Hawassa has a young population. Around 65% of the people are under 25 years of age, and only about 5.5% of the population is over 50 years of age. The annual population growth rate 4.02. 4.8% growth rate in urban and 2.8% growth rate in rural areas of the city.

Hawassa city is bounded by Lake Hawassa in the West, Oromia Region in the North, Wendogenet woreda in the East and Shebedino woreda in the south. The city of Hawassa is one of the fast-growing cities in the region. The city administration has an area of 157.2 (sq.kms), divided in to 8 sub-cities and 32 Kebeles.  Currently, the City is serving as the seat of Sidama Region & Hawassa City Administration.

The City of Hawassa enjoys favorable climatic conditions because of its geographic location on the shores of Lake Hawassa. The sky is generally clear, fog is uncommon, the temperature is mild, and the moderate winds often have a positive influence on the temperature.

Rainfall mostly occurs in the summer season. In 2012E.C the highest monthly rainfall is registered in April 2020 (215.3 mm).  Daily minimum and maximum temperature is almost moderate, the minimum monthly average temperature is 12.6◦c and monthly average maximum temperature is 30.1 ◦c

Ethiopia is one the premium trekking and hiking destinations in Africa. The chain of mountains across the major part of Ethiopia is scenic at the same time ideal for trekking and hiking. The picturesque mountains of the Sidama region are one of the most accomplished and mesmerizing mountains of this part of Ethiopia.

The Garamba Mountains, which measured 3368 meters above sea level in the region is a perfect and ideal spot for people who are zealot of hiking and trekking. Here hiking is coupled with watching many bird species and unique wildlife, including the elusive Ethiopian wolf. The top of wondogent area is also one of the best places to hike and catch birds with binocular in a mountainous place. Birds like Turaco, sterling, yellow fronted parrot and many endemic birds dominate the area. Wondogent is a place where a bird lovers can catch endemic Ethiopian birds easily with thier binoculars. The lush dense forest of wondogent is a perefct introduction of the green region of Sidama.


The Africa birding club nominates Ethiopia as one of the best destinations for birding. Here more than 972 bird species soar over the sky. Endemism is also astonishing. From some spotted areas in Ethiopia for birding, the wondogenet area in Sidama region is one of the perfect venues for bird watching. Here your binocular can catch up to 100 bird species and from this six of them are only found in Ethiopia. Apart from the wondogenet area, Lake Hawaasa, Lokka Abbaayya national park, Aregash Lodge, and the highlands of the Sidama region are superlative for birding.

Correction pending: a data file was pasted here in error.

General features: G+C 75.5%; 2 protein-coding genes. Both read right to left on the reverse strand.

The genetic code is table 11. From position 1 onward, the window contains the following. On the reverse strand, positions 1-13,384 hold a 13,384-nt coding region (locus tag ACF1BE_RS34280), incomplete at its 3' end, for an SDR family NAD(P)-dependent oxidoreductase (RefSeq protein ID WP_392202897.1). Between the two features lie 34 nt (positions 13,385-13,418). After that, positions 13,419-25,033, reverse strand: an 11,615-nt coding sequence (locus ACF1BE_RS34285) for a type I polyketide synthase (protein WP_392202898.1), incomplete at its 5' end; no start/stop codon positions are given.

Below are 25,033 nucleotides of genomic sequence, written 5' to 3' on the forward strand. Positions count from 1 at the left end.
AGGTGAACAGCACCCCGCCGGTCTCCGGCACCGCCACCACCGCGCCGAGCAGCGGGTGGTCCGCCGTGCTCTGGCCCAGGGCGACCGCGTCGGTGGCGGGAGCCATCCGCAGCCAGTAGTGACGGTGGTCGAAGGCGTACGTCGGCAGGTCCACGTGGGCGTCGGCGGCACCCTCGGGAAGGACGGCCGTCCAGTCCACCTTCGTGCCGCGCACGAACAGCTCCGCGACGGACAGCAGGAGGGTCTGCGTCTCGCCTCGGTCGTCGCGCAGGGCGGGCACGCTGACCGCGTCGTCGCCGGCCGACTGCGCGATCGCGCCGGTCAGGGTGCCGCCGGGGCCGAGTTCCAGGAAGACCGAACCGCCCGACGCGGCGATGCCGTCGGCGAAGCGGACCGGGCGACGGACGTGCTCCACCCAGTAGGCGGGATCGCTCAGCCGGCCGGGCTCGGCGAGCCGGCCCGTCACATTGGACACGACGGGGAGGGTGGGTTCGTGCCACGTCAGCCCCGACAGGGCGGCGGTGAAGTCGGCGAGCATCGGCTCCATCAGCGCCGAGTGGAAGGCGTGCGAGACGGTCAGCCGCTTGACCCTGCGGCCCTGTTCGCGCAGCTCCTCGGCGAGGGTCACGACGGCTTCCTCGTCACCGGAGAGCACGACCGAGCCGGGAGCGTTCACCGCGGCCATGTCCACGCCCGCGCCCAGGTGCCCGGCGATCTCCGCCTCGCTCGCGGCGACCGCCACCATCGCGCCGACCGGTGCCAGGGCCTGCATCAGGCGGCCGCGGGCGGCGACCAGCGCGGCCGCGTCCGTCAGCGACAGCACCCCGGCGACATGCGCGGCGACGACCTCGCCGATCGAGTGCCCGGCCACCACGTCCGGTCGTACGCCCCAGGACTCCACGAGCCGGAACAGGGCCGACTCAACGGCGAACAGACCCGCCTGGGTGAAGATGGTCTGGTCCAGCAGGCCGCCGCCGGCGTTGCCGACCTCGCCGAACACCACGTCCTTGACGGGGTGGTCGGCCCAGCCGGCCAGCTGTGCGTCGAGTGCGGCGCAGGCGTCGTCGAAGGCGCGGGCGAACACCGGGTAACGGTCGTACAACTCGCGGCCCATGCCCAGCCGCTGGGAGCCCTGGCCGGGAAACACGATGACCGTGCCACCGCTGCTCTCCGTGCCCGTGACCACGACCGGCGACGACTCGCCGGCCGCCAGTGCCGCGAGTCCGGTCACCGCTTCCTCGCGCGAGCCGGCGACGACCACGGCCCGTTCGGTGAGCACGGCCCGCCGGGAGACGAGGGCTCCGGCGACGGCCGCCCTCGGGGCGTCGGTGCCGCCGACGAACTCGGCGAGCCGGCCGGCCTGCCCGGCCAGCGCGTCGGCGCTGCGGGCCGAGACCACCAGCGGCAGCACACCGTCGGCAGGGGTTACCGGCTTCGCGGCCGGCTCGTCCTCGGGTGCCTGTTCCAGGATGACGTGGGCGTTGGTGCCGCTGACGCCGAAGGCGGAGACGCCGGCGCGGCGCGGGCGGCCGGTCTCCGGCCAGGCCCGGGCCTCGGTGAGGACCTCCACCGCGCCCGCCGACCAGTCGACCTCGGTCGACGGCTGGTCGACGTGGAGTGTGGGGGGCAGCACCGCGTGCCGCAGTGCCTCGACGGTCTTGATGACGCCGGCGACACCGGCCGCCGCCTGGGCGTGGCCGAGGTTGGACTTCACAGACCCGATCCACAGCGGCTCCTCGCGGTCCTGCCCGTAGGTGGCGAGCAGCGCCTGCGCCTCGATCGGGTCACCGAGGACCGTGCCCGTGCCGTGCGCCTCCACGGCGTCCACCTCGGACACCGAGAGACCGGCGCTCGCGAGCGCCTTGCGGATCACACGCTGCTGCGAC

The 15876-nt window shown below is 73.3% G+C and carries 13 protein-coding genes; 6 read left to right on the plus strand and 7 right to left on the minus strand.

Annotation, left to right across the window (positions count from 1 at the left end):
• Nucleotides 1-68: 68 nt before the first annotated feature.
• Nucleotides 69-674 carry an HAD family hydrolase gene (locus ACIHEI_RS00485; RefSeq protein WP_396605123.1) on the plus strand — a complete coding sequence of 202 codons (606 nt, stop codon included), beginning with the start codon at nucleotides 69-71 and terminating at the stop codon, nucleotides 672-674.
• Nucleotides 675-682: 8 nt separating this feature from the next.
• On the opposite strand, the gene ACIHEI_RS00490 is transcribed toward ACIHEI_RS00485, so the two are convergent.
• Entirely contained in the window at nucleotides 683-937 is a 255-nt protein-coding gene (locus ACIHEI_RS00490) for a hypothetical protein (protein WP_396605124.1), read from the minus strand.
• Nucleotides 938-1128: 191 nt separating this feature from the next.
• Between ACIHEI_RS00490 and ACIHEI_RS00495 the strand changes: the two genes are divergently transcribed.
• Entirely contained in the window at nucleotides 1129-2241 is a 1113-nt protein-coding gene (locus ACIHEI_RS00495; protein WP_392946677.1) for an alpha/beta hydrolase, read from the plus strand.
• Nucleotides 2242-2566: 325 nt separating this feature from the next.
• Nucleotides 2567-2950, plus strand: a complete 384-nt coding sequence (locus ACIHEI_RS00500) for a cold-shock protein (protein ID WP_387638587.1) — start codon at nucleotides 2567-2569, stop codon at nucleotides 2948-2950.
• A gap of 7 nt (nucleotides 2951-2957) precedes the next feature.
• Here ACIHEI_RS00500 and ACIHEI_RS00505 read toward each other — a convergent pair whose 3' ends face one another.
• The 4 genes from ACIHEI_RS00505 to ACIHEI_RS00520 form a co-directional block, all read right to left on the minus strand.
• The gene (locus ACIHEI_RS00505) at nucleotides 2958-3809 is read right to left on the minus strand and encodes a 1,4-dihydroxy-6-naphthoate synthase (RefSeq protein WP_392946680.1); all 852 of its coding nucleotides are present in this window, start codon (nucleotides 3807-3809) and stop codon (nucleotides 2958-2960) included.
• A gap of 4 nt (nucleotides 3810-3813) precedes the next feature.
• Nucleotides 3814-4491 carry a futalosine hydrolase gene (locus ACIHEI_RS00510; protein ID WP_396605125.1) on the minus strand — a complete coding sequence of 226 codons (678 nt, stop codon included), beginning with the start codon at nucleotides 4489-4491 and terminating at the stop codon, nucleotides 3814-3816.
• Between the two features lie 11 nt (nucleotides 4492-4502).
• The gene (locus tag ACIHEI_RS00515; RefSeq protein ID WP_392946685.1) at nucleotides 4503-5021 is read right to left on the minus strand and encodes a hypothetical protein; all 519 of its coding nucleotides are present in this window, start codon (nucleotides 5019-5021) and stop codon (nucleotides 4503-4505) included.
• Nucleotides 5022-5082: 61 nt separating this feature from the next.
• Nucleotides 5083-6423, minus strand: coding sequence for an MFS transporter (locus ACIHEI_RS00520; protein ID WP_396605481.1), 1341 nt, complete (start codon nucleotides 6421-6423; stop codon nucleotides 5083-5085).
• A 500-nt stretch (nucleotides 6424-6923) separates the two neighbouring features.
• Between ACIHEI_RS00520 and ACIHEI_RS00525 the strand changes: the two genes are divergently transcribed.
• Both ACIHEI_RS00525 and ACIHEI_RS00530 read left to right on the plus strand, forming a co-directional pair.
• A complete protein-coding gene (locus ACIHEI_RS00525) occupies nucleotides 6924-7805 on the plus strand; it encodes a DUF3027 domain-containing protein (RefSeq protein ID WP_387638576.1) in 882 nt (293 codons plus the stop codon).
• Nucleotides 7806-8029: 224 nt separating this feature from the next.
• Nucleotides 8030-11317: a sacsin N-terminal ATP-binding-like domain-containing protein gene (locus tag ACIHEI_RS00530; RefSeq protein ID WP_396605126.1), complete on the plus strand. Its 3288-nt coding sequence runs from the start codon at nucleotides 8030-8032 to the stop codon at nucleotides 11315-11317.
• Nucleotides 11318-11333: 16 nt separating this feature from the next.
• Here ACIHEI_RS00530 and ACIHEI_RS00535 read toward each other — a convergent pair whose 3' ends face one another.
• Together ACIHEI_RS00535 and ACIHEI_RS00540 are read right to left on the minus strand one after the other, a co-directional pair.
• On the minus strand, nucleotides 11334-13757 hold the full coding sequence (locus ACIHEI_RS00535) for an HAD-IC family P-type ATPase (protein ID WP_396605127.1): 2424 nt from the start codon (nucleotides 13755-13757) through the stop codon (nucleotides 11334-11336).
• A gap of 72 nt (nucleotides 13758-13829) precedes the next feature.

Ethiopia is a country of coffee. This is the origin place of coffee and revered for its beans. Coffee trees have grown in the wild here for centuries. The environment is perfect to produce amazing coffee, without adding anything to it. More than a thousand different varieties of coffee grow in Ethiopia.

High elevations in the southern mountainous region make for excellent growing conditions. The sidama coffee is one of the trades marked and the best Arabica coffee of Ethiopia. The Aletawondo area in Sidama region is the main growing area of Sidama coffee. Here associations like Wetona-butane cultivate and process coffee. But they let visitors to visit their coffee farm and allow tourists to experience their day to day routines. Here you can test the organic Sidama coffee from its origins and at the same time the traditional sidama food.

Dubbed to be one of the welcoming nations in Africa for travelers, doing community tourism in Ethiopia is one of the best preferred if not a must undertake. The Sidama region of Ethiopia is one of the regions which have a tourism activity that based on community ownership.

A Hanafa cultural tourist village on the outskirt of Aregash lodge in Yirgalem showcase the culture and way of life of the sidama people. They prepare coffee for guests, prepare traditional Sidama food for visitors and demonstrate ways of life of the local people. Coupled with the stunning nature and landscape of the area, socializing with the community in this part of Ethiopia is a life time experience.